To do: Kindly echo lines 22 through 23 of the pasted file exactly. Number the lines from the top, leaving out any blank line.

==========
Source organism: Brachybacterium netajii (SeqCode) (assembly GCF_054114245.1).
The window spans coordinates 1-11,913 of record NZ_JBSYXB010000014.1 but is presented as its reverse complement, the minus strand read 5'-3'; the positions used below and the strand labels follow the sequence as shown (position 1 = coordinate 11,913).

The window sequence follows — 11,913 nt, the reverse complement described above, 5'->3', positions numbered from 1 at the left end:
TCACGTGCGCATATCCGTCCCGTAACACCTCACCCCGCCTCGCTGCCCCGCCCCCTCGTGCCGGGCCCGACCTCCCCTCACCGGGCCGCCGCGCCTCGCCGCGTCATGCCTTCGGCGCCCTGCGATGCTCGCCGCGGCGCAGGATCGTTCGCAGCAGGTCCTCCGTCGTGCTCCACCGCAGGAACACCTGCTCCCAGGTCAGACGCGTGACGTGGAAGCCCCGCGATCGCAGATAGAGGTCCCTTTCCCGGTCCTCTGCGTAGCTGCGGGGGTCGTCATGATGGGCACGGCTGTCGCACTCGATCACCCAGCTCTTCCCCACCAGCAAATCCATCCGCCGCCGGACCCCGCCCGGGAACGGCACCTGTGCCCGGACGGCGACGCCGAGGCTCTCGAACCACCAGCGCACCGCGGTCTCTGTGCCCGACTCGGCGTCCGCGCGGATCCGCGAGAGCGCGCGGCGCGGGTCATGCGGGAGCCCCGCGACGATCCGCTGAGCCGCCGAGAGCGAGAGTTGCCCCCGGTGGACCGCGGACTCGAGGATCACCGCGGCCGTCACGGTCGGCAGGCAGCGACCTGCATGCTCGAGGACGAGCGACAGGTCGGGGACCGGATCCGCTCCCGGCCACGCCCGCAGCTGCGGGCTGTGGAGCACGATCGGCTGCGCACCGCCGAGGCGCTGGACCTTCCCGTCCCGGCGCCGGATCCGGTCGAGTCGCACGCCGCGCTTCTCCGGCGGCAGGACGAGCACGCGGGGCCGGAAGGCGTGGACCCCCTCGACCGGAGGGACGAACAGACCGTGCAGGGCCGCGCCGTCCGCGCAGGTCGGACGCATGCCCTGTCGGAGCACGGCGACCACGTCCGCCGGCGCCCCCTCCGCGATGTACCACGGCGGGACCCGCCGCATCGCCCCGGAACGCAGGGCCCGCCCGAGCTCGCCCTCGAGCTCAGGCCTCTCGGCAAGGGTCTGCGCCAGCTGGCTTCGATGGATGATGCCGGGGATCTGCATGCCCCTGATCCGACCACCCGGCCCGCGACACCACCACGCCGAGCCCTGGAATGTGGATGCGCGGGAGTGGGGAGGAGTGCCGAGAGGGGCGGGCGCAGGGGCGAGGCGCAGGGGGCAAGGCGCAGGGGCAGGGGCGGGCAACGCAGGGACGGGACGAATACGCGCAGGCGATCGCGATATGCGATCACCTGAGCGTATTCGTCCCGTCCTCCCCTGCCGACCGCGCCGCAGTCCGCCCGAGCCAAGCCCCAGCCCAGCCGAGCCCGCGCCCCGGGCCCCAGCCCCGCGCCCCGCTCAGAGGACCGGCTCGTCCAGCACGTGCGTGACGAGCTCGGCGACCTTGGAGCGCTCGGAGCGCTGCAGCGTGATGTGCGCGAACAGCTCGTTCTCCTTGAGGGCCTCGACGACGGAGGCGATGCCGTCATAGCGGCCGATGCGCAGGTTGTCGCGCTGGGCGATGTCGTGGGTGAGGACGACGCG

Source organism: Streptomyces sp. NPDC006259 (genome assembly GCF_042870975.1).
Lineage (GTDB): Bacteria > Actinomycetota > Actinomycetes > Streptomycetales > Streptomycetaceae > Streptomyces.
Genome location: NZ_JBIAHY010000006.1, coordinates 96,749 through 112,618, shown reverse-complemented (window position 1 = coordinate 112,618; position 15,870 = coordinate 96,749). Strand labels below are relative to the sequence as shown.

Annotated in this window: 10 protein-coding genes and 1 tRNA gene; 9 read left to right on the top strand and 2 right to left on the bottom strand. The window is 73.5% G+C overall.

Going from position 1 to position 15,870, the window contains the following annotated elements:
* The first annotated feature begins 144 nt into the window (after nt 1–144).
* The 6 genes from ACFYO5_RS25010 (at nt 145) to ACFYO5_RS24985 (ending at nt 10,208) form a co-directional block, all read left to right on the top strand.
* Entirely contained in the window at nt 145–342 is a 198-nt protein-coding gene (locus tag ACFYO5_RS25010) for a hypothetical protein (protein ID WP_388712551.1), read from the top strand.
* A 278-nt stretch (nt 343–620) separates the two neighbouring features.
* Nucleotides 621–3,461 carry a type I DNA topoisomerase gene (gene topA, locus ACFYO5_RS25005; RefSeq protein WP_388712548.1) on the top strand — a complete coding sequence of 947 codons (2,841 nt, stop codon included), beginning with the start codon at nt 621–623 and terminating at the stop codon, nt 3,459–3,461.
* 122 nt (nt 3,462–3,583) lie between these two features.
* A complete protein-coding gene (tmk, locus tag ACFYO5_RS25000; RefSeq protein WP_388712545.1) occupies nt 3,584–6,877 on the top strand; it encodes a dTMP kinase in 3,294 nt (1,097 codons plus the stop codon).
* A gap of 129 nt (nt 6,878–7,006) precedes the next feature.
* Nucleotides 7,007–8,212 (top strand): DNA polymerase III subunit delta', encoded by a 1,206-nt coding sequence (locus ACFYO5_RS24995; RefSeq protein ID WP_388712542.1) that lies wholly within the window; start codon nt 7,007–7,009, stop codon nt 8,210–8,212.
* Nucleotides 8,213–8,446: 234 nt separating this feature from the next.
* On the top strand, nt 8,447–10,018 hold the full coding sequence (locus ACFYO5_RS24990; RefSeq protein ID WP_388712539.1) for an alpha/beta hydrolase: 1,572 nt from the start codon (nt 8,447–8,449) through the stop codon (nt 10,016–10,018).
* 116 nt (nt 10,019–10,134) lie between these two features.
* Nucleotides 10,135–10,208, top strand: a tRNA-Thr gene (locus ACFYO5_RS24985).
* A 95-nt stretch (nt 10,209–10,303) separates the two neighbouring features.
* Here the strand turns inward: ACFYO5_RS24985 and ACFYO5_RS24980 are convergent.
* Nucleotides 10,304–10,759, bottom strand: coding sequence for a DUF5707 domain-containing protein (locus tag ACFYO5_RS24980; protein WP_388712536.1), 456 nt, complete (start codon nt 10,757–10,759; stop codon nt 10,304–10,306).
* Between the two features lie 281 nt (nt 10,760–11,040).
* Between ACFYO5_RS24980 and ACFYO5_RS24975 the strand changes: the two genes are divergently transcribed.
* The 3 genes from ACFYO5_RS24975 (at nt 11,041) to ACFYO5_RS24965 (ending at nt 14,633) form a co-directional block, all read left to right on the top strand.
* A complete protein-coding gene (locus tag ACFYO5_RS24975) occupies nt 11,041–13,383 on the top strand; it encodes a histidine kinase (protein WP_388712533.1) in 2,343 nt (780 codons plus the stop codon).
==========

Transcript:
* Nucleotides 10,135–10,208, top strand: a tRNA-Thr gene (locus ACFYO5_RS24985).
* A 95-nt stretch (nt 10,209–10,303) separates the two neighbouring features.